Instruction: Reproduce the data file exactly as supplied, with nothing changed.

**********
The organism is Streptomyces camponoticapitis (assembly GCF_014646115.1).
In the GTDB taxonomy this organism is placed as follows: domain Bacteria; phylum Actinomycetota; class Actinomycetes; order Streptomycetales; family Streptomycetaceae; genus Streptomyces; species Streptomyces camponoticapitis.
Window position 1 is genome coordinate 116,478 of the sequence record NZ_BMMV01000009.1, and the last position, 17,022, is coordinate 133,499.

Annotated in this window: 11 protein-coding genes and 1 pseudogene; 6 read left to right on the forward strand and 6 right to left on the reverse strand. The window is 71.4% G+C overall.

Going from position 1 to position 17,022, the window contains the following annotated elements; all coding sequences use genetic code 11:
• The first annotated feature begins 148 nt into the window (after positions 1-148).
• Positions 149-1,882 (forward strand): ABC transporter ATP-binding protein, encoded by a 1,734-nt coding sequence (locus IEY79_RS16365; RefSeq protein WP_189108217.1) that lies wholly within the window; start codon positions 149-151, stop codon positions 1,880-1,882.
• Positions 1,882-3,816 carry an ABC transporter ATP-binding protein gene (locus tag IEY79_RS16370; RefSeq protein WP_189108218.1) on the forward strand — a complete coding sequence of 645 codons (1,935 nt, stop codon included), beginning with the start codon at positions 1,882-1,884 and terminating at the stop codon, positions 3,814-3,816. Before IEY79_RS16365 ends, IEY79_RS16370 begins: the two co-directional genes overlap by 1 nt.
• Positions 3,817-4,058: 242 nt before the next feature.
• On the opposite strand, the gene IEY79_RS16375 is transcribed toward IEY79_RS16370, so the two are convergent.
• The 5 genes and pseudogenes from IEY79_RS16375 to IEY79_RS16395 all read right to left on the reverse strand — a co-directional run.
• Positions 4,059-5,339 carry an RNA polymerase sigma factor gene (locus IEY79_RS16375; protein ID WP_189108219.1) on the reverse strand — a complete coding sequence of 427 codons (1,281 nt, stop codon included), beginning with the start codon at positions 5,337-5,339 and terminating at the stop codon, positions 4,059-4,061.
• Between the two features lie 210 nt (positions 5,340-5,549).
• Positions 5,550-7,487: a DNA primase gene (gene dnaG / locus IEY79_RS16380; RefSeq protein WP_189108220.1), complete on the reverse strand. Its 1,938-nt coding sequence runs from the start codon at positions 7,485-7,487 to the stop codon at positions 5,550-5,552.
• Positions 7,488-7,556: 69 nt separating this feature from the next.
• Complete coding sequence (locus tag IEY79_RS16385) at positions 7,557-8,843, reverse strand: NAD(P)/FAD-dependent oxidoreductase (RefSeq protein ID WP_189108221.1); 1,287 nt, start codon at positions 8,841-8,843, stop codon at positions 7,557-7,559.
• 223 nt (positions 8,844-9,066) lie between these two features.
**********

The organism is Streptomyces camponoticapitis (assembly GCF_014646115.1).
In the GTDB taxonomy this organism is placed as follows: domain Bacteria; phylum Actinomycetota; class Actinomycetes; order Streptomycetales; family Streptomycetaceae; genus Streptomyces; species Streptomyces camponoticapitis.
Window position 1 is genome coordinate 116,478 of the sequence record NZ_BMMV01000009.1, and the last position, 17,022, is coordinate 133,499.

Annotated in this window: 11 protein-coding genes and 1 pseudogene; 6 read left to right on the forward strand and 6 right to left on the reverse strand. The window is 71.4% G+C overall.

Going from position 1 to position 17,022, the window contains the following annotated elements; all coding sequences use genetic code 11:
• The first annotated feature begins 148 nt into the window (after positions 1-148).
• Positions 149-1,882 (forward strand): ABC transporter ATP-binding protein, encoded by a 1,734-nt coding sequence (locus IEY79_RS16365; RefSeq protein WP_189108217.1) that lies wholly within the window; start codon positions 149-151, stop codon positions 1,880-1,882.
• Positions 1,882-3,816 carry an ABC transporter ATP-binding protein gene (locus tag IEY79_RS16370; RefSeq protein WP_189108218.1) on the forward strand — a complete coding sequence of 645 codons (1,935 nt, stop codon included), beginning with the start codon at positions 1,882-1,884 and terminating at the stop codon, positions 3,814-3,816. Before IEY79_RS16365 ends, IEY79_RS16370 begins: the two co-directional genes overlap by 1 nt.
• Positions 3,817-4,058: 242 nt before the next feature.
• On the opposite strand, the gene IEY79_RS16375 is transcribed toward IEY79_RS16370, so the two are convergent.
• The 5 genes and pseudogenes from IEY79_RS16375 to IEY79_RS16395 all read right to left on the reverse strand — a co-directional run.
• Positions 4,059-5,339 carry an RNA polymerase sigma factor gene (locus IEY79_RS16375; protein ID WP_189108219.1) on the reverse strand — a complete coding sequence of 427 codons (1,281 nt, stop codon included), beginning with the start codon at positions 5,337-5,339 and terminating at the stop codon, positions 4,059-4,061.
• Between the two features lie 210 nt (positions 5,340-5,549).
• Positions 5,550-7,487: a DNA primase gene (gene dnaG / locus IEY79_RS16380; RefSeq protein WP_189108220.1), complete on the reverse strand. Its 1,938-nt coding sequence runs from the start codon at positions 7,485-7,487 to the stop codon at positions 5,550-5,552.
• Positions 7,488-7,556: 69 nt separating this feature from the next.
• Complete coding sequence (locus tag IEY79_RS16385) at positions 7,557-8,843, reverse strand: NAD(P)/FAD-dependent oxidoreductase (RefSeq protein ID WP_189108221.1); 1,287 nt, start codon at positions 8,841-8,843, stop codon at positions 7,557-7,559.
• 223 nt (positions 8,844-9,066) lie between these two features.